SciFoo review

It’s three weeks since Science Foo Camp, which now seems both a lifetime ago and only yesterday. In that time we’ve received tons of feedback from the people who came, and I’ve attended O’Reilly’s technogeek Foo Camp (the original inspiration for SciFoo). So perhaps this is a good time to review what we did, consider how it went, and start outlining plans for the future.

I’m not going to try and cover the contents of the sessions and other discussions that took place. These have been quite widely blogged — see, for example, the links under my Connotea tag ‘scifoo’.

A scientific experiment

If the truth be told, there was a lot of handwringing among the SciFoo conspirators (and a few trusted advisors) as to whether or not holding a Science Foo Camp would make any sense at all. Unlike technogeeks, perhaps scientists from very different disciplines don’t have that much to say to each other, and perhaps scientists’ own rather conservative instincts would make it difficult for them to enter fully into the freewheeling, almost anarchic spirit of a Foo Camp. On the other hand, isn’t Foo Camp a generic way to bring together any group of interesting and interested people to create a kind of intellectual chain reaction? If so, why shouldn’t it work in science, which certainly contains many people of the right type and calibre?

I was certainly of the latter, optimistic view, but it’s one thing to think, and even argue, that point, and quite another to drag a lot of busy and important people, in some cases half way across the world, in order to test the hypothesis. That takes some cojones (as they say in parts of California), and perhaps not a small measure of insanity.

It’s also true that Foo Camp, which lacks any formal aims or outcomes, is difficult to assess objectively. So when colleagues asked me before the meeting how I would judge its success, I told them that if most attendees were keen to come back again then it would have achieved its goals. And if not then not.

So how did it go on that measure? Well, here are some typical terms used by Science Foo Campers in their emails afterwards:

“Brilliant!!”, “amazing”, “great”, “marvellous”, “creative”, “wonderful”, “splendid”, “mind-expanding”, “eye-opening”, “a great head-spinner”, “fantastic”, “cool”, “fun”, “exciting”, “stimulating”, “relaxing”, “stimulating and relaxing”, “seminal”, “inspiring”, “terrific”, “a blast”, “incredible”, “rich and wonderful”, “outstanding”, “astounding”, “truly unique”.

Wow, thanks! 🙂 Many compared it very favourably with other events they had attended:

“That was the most interesting and generally exciting thing I’ve attended that I can remember”

“Science Foo was probably the best conference I have ever been to.”

“[A] terrific event for which I heard universal praise… the scientific interactions that were taking place, made the meeting one of the more exciting and satisfying that I’ve attended in years.”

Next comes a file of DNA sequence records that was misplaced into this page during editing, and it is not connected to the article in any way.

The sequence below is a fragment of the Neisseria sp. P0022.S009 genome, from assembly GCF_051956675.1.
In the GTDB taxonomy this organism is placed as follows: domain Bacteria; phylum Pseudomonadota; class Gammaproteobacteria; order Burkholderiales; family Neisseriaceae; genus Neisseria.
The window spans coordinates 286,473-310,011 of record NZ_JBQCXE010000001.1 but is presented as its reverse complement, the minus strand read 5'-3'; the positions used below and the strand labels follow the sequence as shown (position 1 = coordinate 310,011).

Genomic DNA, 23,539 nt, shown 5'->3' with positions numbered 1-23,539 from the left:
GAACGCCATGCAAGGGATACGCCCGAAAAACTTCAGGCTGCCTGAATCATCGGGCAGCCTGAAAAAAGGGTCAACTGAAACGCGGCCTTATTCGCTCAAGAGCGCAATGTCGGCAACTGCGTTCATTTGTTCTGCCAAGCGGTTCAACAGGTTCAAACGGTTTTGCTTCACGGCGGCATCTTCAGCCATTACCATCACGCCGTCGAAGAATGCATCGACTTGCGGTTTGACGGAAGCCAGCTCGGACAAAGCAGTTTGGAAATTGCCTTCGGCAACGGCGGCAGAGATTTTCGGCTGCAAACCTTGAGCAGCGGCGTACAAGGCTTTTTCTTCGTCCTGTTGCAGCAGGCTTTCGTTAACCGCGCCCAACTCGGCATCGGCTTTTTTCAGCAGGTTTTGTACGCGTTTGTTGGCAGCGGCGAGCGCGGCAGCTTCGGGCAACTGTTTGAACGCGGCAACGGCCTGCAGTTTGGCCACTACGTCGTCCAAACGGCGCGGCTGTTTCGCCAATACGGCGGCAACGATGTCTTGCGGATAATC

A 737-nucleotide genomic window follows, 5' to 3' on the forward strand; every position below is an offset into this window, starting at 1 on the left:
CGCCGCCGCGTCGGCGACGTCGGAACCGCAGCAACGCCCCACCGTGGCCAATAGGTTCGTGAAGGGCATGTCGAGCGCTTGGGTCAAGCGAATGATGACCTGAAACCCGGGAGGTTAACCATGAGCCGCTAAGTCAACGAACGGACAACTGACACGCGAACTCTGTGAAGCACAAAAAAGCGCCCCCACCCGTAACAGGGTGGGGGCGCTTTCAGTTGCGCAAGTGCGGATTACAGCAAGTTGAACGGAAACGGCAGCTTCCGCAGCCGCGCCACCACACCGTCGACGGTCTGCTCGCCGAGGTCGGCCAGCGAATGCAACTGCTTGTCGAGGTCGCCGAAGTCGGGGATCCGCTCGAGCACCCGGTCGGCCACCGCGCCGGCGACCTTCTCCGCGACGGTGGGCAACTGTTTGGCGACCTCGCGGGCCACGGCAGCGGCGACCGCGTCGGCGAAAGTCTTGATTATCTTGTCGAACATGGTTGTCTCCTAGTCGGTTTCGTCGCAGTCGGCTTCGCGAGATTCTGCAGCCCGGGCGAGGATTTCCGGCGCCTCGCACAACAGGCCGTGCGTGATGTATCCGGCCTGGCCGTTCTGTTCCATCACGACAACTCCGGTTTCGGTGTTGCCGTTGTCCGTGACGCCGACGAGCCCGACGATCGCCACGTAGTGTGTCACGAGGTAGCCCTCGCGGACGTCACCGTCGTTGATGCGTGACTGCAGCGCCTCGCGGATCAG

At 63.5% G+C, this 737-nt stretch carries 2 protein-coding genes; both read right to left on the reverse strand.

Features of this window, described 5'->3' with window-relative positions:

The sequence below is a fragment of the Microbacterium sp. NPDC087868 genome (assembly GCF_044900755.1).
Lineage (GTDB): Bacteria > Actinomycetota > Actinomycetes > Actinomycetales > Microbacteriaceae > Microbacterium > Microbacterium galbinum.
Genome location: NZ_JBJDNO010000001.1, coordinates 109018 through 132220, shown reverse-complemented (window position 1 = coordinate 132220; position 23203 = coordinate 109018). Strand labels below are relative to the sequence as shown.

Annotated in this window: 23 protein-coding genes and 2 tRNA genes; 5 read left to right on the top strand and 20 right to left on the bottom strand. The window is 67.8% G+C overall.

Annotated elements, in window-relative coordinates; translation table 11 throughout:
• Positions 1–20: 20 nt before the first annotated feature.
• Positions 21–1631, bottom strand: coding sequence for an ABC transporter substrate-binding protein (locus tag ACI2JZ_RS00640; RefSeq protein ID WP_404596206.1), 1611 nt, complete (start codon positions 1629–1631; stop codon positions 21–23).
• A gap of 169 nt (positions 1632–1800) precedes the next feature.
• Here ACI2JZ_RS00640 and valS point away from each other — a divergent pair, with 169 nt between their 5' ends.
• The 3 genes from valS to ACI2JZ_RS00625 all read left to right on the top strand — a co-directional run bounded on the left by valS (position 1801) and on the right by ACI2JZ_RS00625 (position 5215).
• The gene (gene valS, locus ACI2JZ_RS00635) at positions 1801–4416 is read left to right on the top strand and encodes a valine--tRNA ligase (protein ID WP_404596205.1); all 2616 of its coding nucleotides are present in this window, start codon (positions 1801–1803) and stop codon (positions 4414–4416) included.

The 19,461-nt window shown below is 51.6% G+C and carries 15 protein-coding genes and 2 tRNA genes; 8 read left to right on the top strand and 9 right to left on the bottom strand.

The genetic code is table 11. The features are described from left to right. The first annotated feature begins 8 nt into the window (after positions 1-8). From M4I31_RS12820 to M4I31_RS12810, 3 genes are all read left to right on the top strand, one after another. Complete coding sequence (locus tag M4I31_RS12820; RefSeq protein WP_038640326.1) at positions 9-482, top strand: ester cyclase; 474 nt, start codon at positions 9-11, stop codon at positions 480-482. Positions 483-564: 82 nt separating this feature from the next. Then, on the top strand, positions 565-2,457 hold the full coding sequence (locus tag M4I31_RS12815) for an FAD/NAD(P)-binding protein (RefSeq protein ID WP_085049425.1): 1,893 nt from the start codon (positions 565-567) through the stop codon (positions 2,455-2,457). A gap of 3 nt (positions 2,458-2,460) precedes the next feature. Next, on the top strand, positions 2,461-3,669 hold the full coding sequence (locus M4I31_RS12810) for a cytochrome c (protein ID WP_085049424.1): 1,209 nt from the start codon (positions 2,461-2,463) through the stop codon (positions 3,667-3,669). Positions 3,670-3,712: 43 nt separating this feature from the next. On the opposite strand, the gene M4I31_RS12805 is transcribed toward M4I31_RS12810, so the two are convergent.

“[T]he best meeting I have been to in a very long time, really inspirational.”

“I’ve been telling everyone that it’s probably the best conference I’ve ever attended, precisely because of the consistently high quality of the people and the small size.”

“Science Foo was the best conference I can remember in my life, and I’ve been to a lot of them… Thinking about what made this Foo different from all other conferences, I realized that people brought their whole selves to this conference, their hopes, foibles, humor, outrageousness, brilliance, good intent, and little to no ego in the “look at me” sense. It was fantastic.”

Others agreed with that last point, and the Foo Camp format itself came in for a lot of praise:

“Considering the shear weight of brain power that was at the event, and the corresponding potential for a clash of egos, it was refreshingly collegiate.”

“I was amazed by how quickly a feeling of a community developed.”

“[T]he self-organizing part had me worried at first. I shouldn’t have been.”

“The Foo model in which you all turn up and populate the chart of one-hour sessions with your ideas is great.”

“Everyone loved it… it’s a great model… There wasn’t any one there I didn’t want to listen to, and I think everyone felt the same way.”

See also the recent Nature editorial about SciFoo, which ends:

[A]bove all, it was the mode of spontaneous organization that gave the meeting a drive that is unusual and worth promoting. If this is what a talking-shop can be like, let’s have more of them.

So, to the question, “Does the Foo Camp format work for scientists?”, the answer is a resounding “Yes!”. In fact, I think that it can work in any area of human endeavour in which (i) there are people with diverse ideas to share, and (ii) the domain is sufficiently large that most participants don’t already know each other. For example, many years ago I spent a while working as a business consultant and I think a Business Foo Camp could be made to work just as well. (In fact, I think that someone should definitely do it.) And why not Law Foo Camp, Economics Foo Camp, God Foo Camp, Good Food Camp… you name it. (Disney have, of course, already done Pooh Camp.)

Like all truly great ideas (think General Relativity, Wikipedia, and banoffee pie), the Foo Camp concept is just a little bit crazy. That very attribute — along with the fact that it actually works — is precisely what makes it a great rather than merely good. This also makes it hard for people to imagine Foo Camps actually working until they have seen it for themselves, which is probably one reason that the Foo Camp concept has yet to spread further.

Unintended consequences

One way in which Science Foo Camp is different from most scientific conferences is that it hinges on meeting people you’ve never met — and may never even have heard of — from well outside your own area of expertise. To this end, there was a much greater-than-usual diversity of attendees, by which I mean not just scientists from across different disciplines, but also technologists, writers, funders and business people. Perhaps as a result of this, tangible outcomes (from this, a meeting with supposedly few tangible aims) were pleasingly common. For example, a collaboration formed between an endocrinologist and an epidemiologist, who realised that their work had much more in common that they had previously supposed. Other examples:

“At the moment it looks like two new grant proposals may come out of relationships developed at camp. Thank you both for your efforts and inspiration.”